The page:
GOP and the deep state


“Political scientists and foreign policy experts have used the term deep state for years to describe individuals and institutions who exercise power independent of—and sometimes over—civilian political leaders.”

The GOP has proven itself unable to follow the Presidents lead on his promised agenda. Many in the GOP owe their re-elections to President Trump, yet you wouldn’t know it. Mitch McConnell’s scolding the President that thing are done over a ‘period’ of time shows an inability to perform the job he and others were elected to perform.

McConnell’s warning to the President lacks one element explaining why the GOP is so fractured and unable to support the President. The DC swamp is a bog, and the GOP are mired in the same corruption, as are democrats, corruption that slows the pace of any ability to move forward. The GOP seems to have become part of the deep state whose agenda is to destroy the Trump Presidency.

The never Trumpers, ungrateful slugs mired down in their own ideological dogma, refuse to concede that Donald Trump was elected by the people. The problem with the GOP is the liberal and conservative wings of the party stubbornly stand mired in their own bullshit.

The democrats are no better. However, the democrats stand together at critical times that threaten their party. The GOP not so much. Unity is a much bandied about word whose meaning seems lost to the GOP.

The GOP conservatives and liberal wings of the party, mired down in their selfish ideological purity, will most likely unseat the republican majority, who like an army bogged down in a swamp are easily picked off by their enemies. 2018 may spell the end of the GOP if they don’t get their act together….WFM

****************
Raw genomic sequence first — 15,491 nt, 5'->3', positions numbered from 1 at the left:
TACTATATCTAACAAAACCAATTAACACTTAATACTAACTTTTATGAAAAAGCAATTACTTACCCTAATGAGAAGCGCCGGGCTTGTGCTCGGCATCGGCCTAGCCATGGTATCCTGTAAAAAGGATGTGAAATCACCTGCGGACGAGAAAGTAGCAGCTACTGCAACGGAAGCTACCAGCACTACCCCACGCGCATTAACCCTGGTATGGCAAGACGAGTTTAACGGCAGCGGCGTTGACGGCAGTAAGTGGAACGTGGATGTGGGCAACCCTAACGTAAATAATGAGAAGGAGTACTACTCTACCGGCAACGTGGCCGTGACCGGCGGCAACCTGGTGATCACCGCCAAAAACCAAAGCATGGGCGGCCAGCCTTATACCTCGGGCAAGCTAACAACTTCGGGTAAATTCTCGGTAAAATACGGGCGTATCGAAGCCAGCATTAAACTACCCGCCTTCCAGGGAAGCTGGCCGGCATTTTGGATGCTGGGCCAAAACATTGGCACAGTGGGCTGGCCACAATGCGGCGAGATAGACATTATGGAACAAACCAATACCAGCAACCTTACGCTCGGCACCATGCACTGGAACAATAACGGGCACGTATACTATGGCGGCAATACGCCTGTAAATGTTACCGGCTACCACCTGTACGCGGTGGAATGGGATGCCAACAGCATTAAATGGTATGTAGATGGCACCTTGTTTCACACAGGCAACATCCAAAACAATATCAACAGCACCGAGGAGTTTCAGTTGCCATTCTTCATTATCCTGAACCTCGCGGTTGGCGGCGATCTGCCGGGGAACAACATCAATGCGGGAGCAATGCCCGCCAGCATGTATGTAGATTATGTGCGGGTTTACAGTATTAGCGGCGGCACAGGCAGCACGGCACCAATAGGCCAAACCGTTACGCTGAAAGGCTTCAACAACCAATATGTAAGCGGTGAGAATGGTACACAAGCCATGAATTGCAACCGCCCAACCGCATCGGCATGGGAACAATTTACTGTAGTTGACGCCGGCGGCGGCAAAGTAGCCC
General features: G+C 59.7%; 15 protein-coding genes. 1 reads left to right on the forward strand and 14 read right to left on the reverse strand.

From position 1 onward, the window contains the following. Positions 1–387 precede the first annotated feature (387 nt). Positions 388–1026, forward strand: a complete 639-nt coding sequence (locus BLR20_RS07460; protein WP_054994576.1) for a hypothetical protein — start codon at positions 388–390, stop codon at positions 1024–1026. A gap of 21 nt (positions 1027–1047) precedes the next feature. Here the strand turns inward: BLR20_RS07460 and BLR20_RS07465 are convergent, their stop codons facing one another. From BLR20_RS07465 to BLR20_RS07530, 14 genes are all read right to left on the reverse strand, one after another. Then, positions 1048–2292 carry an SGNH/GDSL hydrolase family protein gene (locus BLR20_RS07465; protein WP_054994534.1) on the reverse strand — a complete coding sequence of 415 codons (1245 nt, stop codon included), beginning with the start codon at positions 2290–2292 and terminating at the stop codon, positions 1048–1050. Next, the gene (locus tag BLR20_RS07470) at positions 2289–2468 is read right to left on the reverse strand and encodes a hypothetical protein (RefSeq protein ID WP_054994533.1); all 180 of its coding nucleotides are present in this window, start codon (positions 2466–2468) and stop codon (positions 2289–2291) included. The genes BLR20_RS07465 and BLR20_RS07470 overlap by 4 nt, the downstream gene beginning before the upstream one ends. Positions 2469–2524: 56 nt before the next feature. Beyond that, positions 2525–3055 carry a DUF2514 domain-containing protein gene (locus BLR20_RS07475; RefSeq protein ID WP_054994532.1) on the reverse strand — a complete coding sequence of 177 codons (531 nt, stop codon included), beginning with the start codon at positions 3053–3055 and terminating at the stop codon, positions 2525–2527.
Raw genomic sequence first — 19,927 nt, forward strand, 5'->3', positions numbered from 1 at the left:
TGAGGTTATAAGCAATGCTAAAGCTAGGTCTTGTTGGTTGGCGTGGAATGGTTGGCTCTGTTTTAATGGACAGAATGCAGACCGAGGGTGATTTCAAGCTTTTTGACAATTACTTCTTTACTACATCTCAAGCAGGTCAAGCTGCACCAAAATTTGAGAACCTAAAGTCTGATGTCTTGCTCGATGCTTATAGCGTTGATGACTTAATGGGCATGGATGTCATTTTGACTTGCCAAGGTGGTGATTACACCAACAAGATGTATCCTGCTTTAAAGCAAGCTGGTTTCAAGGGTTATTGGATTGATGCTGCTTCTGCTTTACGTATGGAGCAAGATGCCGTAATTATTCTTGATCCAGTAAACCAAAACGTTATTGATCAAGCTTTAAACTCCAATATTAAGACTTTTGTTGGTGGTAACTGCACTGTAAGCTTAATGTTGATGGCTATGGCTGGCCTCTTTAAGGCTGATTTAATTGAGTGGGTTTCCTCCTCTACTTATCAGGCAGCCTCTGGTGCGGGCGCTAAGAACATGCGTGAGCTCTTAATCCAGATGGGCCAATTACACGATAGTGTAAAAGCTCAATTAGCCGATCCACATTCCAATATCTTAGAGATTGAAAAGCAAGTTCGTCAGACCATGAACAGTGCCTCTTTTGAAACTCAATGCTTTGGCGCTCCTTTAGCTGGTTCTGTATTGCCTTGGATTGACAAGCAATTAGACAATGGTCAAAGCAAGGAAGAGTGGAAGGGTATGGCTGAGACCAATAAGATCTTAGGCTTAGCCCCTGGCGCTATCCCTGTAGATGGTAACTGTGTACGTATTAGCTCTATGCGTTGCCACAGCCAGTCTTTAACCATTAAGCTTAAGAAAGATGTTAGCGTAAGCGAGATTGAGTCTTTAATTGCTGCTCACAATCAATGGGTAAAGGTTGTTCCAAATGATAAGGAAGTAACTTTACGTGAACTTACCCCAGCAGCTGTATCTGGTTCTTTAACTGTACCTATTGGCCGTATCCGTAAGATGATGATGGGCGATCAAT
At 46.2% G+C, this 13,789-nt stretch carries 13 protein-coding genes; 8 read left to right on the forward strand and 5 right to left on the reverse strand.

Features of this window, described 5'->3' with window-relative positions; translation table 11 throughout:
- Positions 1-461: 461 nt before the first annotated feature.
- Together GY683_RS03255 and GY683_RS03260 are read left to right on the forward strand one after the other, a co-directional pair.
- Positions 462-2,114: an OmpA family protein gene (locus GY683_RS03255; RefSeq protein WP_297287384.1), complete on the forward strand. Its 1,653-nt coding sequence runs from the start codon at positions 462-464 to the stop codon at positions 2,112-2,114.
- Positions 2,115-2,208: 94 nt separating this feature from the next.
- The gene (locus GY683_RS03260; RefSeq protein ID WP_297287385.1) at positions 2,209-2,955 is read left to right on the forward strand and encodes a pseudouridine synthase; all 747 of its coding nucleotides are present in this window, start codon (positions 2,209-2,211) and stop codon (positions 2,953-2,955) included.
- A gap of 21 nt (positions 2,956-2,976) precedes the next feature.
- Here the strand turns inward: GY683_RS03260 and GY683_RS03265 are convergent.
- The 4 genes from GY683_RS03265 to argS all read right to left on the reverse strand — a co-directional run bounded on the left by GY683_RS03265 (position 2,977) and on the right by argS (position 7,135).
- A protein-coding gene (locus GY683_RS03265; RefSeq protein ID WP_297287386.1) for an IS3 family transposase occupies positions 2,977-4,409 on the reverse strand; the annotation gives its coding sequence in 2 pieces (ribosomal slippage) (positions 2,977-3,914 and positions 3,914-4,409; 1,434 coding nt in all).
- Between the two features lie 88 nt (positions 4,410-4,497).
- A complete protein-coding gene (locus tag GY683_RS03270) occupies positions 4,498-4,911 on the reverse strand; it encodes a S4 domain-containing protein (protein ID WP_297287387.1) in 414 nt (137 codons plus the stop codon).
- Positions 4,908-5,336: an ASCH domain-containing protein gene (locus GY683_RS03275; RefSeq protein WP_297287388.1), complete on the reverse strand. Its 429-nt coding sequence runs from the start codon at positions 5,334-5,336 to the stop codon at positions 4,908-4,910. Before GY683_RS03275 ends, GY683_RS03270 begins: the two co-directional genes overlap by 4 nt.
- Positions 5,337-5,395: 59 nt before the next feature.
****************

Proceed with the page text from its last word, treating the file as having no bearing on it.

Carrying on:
Image result for cartoons of swamp creatures


The Deep State Is Real….But it might not be what you think.

By Micheal Crowley, Politco, September – October, 2017

At a conference in mid-July, Barack Obama’s….former…. CIA director, John Brennan, remarked that executive branch officials have an “obligation … to refuse to carry out” outrageous or anti-democratic orders from President Donald Trump. The comment quickly caught the attention of Rush Limbaugh, who saw nothing short of a threat to the republic. “He practically called for a coup!” the radio host bellowed on the air a few days later, warning of a plot orchestrated by “embeds in the deep state at the Pentagon, State Department, various intelligence agencies.”

The deep state entered America’s national discourse in 2017 with the feeling of an already familiar character, ready to assume a starring role as hero or villain—depending on how you feel about Trump. It’s easy to dismiss the idea as the breathless complaint of a frustrated president who hasn’t learned to work the system. But it’s not that simple: There really is a kind of cabal that operates independently of elected officials in Washington—even if it’s not quite what Trump or his conservative allies think it is.

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Political scientists and foreign policy experts have used the term deep state for years to describe individuals and institutions who exercise power independent of—and sometimes over—civilian political leaders. They applied it mainly to developing countries like Algeria, Pakistan, Egypt and Turkey, where generals and spies called the real shots in nominally democratic societies and replaced elected leaders when they saw fit. (Turkey and Egypt have recently moved to more overt security-state dictatorships, in which the deep state is the only state.)

For a generation, the people who saw something like an American deep state—even if they rarely called it that—resided on the left, not the right. The 9/11 attacks triggered the rapid growth of an opaque security and intelligence machine often unaccountable to the civilian legal system. In the 2000s, the critique focused on a “war machine” of military and intelligence officials, defense contractors and neoconservative ideologues who, in some versions, took orders directly from Vice President Dick Cheney. In the Obama era, the focus shifted to the eerie precision of “targeted killings” by drones, and then the furor over Snowden, the ex-National Security Agency contractor whose 2013 leaks exposed the astonishing reach of the government’s surveillance.

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